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Health Law Monitor

"Play Ball" - The No Surprises Act Update: Fourth Installment

January 19, 2022

Congress enacted the No Surprises Act (the “Act”) to protect patients against “surprise bills,” while at the same time respecting a provider’s ability to receive remuneration for services rendered. To accomplish this, the Act creates an independent dispute resolution process (“IDR”), whereby the provider and insurance plan negotiate charges for an item or service in a manner similar to major league baseball’s arbitration (more fully described here).

We have three updates regarding the Act.

  1. The Act is now effective as of January 1, 2022.1 
  2. The Department of Health and Human Services (“HHS”) together with the Department of Labor (“DOL”) and the Treasury (collectively, the “Departments”), issued a second interim final rule (the “Second IFR”) relating to the No Surprises Act on September 30, 2021. Most importantly, the Second IFR requires a certified IDR entity (or arbitrator) to select the offer closest to the qualifying payment amount (“QPA”), or the median contracted rate for the item or service in a given geographic region, unless a party can prove “that the QPA is materially different from the appropriate out-of-network rate.”2  In short, the Second IFR creates a rebuttable presumption that the QPA is the correct charge for the item or service in dispute.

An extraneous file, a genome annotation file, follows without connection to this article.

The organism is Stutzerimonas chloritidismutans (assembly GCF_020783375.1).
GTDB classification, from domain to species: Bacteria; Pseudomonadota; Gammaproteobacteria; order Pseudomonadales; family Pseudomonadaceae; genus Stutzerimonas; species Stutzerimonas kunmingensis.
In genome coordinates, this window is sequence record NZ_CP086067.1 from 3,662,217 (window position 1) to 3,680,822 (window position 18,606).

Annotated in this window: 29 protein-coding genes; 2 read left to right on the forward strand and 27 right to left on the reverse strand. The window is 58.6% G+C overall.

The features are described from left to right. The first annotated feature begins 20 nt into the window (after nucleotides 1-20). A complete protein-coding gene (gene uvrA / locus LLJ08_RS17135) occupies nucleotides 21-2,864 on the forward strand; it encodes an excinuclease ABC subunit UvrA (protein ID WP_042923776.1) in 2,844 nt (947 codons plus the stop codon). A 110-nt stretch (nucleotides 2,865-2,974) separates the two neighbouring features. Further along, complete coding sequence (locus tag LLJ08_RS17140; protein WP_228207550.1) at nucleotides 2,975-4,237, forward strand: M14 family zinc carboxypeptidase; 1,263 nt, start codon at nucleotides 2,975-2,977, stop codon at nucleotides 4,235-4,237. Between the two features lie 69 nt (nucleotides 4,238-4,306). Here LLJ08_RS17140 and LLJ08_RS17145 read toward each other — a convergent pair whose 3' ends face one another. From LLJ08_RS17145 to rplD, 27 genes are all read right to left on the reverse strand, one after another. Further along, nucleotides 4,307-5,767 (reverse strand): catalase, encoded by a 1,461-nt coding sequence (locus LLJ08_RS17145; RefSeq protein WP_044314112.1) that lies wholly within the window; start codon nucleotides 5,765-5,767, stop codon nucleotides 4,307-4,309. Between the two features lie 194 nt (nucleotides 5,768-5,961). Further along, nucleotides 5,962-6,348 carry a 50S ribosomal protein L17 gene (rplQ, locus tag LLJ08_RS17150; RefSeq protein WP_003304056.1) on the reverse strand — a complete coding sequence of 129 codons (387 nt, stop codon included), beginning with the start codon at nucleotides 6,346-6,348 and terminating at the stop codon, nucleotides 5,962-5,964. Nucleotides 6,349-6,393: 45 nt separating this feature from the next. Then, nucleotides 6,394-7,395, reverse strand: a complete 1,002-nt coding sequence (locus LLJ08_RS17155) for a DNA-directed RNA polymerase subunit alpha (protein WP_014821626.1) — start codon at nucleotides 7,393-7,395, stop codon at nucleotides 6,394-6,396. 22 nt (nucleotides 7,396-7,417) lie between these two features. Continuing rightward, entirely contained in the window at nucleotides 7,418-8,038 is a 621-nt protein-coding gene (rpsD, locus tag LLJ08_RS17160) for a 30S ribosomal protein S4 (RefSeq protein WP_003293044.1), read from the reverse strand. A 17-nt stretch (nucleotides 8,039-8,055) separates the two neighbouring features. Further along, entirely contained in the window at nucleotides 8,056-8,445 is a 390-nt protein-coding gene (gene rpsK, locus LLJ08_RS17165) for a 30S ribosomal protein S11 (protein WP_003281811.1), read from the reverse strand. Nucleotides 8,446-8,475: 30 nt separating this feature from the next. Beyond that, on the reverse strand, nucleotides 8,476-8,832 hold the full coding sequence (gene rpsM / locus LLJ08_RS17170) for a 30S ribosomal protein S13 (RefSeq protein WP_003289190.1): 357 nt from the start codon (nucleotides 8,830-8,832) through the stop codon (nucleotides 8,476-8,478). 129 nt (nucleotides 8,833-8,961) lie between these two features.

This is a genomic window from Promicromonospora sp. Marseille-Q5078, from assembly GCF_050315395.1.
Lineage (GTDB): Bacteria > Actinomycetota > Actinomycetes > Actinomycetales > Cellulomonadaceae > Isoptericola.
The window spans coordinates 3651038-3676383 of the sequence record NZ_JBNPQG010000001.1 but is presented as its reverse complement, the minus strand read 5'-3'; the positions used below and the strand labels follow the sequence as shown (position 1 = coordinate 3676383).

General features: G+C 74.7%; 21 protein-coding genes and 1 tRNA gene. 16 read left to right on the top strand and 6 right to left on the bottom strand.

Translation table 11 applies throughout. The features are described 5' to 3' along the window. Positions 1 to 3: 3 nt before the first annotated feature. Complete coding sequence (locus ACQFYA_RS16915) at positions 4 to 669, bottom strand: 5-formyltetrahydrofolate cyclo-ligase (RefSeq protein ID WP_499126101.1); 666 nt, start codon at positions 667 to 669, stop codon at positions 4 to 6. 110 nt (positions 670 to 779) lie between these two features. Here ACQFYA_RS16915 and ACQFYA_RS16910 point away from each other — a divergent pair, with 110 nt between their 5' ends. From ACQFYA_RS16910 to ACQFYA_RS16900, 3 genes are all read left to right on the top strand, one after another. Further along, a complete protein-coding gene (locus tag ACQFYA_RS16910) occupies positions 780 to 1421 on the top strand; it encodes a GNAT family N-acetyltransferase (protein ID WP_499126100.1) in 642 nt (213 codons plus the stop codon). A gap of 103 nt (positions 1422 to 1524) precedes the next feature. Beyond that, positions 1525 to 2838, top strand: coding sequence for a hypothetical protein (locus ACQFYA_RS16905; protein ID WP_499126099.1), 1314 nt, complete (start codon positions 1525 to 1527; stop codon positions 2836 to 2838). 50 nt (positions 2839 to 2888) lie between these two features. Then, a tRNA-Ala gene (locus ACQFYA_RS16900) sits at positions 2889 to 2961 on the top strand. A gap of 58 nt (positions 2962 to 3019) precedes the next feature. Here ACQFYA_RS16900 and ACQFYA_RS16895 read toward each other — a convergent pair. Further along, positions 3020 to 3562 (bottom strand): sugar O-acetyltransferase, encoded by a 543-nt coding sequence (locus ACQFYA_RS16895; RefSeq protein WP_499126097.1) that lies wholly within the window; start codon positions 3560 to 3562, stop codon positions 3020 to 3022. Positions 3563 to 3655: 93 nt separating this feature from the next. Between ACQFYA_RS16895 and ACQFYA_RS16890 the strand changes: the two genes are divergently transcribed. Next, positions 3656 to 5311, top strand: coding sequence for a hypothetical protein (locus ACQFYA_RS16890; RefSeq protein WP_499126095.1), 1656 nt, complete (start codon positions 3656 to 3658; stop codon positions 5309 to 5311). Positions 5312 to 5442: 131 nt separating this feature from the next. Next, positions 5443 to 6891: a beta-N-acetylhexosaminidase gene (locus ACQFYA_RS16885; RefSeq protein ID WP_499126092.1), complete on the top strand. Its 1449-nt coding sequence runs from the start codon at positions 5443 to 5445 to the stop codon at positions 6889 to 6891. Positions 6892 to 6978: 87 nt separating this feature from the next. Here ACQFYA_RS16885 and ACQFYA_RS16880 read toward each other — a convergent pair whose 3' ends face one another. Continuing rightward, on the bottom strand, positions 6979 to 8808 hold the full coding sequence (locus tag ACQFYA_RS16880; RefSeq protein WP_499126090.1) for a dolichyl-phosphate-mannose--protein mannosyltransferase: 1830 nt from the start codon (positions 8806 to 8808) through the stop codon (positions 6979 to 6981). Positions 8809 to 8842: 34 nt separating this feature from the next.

3. The Departments issued a third interim final rule (the “Third IFR”) on November 17, 2021 which requires plans and issuers to submit prescription drug information including, but not limited to, the 50 most frequently dispensed drugs, the 50 most costly drugs by total annual spending, and certain enrollment and premium information to the Departments.3  

As we await the Act’s Final Rules, Jackson Kelly’s attorneys and staff are dedicated to helping you meet all of your health care compliance needs.

1  It should be noted, however, that parts of the act are being challenged in federal court. Read the complaint here.
2  Requirements Related to Surprise Billing; Part II, 86 Fed. Reg. 192, 55995 (to be codified at 5 C.F.R. pt. 890, 26 C.F.R. pt. 54, 29 C.F.R. pt. 2590, 45 C.F.R. pts. 147, 149). The QPA, in the words of the Departments, represents an amount contracted through “arms-length negotiations between providers and facilities and plans and issuers (or their service providers.” Id. at 55996.
3  CMS, PRESCRIPTION DRUG AND HEALTH CARE SPENDING INTERIM FINAL RULE WITH REQUEST FOR COMMENTS (2021), https://www.cms.gov/newsroom/fact-sheets/prescription-drug-and-health-care-spending-interim-final-rule-request-comments



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